Everyone agrees that Wolfe Tone Park needs a bit of TLC. Home to the council’s portable staff toilets, its hard, dull appearance does little to entice people in.
And neither do the loiterers drinking cans at midday or people diving behind the historic tombstones on search-and-rescue missions for stashed drugs.
The local residents have been campaigning since 2006 to get some greenery returned to the park. Now, because of worries about its future, they’ve revived their effort and formed the Jervis/Wolfe Tone Park Community group.
Their goal: to see the park restored to its previous grass-filled, fully-fenced design of the 1990s.
Ups and Downs
Named after the adjacent Wolfe Tone Street, where the revolutionary was born in 1763, the park was originally a graveyard for St Mary’s Church. It was a final resting place for historic Irish figures like United Irishman Archibald Hamilton Rowan and Mercer’s Hospital founder Mary Mercer.
The land was deconsecrated and handed over to Dublin City Council in 1966, and the gravestones were moved against the wall, so the space could accommodate a public park. In 1998, a new design brought concrete to the space and gravestones were used as flagstones; there was no longer any need for a caretaker.
On a grey day, this grey park doesn’t resemble a graveyard in any way. But it is certainly no place for the living.
Standing under the trees for cover from the lashing rain, Ciarán Flynn, who’s lived facing the park for more than 15 years, explains its problems.
There’s the anti-social behaviour. There are the commercial vehicles that park there – without authorisation, according to the council. And there are the vehicles that drive across, which have cracked some of the 300-year-old gravestones.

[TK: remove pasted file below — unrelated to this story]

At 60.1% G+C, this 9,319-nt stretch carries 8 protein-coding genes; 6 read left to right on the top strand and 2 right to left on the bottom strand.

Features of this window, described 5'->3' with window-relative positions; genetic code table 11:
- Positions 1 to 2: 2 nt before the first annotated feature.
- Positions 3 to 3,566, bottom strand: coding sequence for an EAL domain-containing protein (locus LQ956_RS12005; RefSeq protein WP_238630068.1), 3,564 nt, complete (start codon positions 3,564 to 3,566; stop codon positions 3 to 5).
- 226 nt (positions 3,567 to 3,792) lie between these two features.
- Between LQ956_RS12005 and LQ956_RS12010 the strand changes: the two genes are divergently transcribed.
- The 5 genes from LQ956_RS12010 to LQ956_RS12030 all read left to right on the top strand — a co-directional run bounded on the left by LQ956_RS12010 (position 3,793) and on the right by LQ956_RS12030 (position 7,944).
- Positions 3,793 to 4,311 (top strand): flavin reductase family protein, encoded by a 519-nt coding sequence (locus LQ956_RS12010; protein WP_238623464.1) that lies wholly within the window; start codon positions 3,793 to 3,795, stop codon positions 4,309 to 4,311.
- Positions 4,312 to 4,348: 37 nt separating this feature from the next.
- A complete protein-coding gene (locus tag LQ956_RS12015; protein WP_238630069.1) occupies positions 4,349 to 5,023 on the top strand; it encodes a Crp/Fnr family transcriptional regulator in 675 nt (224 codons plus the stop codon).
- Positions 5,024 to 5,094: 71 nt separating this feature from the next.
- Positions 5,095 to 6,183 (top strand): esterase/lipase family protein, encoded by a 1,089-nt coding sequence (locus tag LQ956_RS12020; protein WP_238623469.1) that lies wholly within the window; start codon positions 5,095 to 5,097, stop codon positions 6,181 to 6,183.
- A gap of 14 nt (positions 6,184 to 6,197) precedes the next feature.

Dublin City Council accepts that the current design of this “park/civic space” has not been fully successful, has not worked out as well as its designers had hoped.
“It is always a challenge to properly manage and maintain a space like this in an urban setting, where there inevitably are incidences of low-level anti-social behaviour,” said a spokesman for the council.
Despite the park’s problems, Flynn says it still attracts tourists. And, indeed, although the weather is miserable, during the hour that we stand there, we see walking tours and small groups of sightseers coming through.
Local residents want to see the park restored to its “former glory”.
Though it is generally accepted that having a park without railings reduces anti-social behaviour, Flynn says here that has not been the case – the problems have definitely worsened.
He hopes gates would stop drunk people having parties in the park at three o’clock in the morning, after the pubs close.
“At the moment, you can see it’s a hostile environment . . . You’d be brave to hang out there,” says Flynn.
Call to Action
The residents’ campaign originally began nine years ago with Ciarán Flynn and the late independent TD Tony Gregory leading the way.
The park had already been redesigned to blend in more with the rest of the concrete city, and then the last of the grass was removed by the council and replaced with “moon dust” (gravel).
That’s when locals began to take issue with the situation, says Flynn.
The grass was removed after The Box – a TV3 televised event – damaged it. The council promised to return the park to normal, but the grass wasn’t restored.
That first incarnation of the campaign eventually fizzled out. Then, in March of this year, Dublin City Council held a meeting to discuss the future of Wolfe Tone Park – and that reignited locals’ interest.
Flynn says residents weren’t informed of the meeting, and he found out late the night before it was due to be held. Representatives from the council, DublinTown – the Business Improvement District – and the local Garda station were there.
Widespread Support for Change
“The first order of business at the table I was sitting at – table number one – was the commercial value of the footprint of the space,” says Flynn, with disbelief. “There was speculation about what it was actually worth.”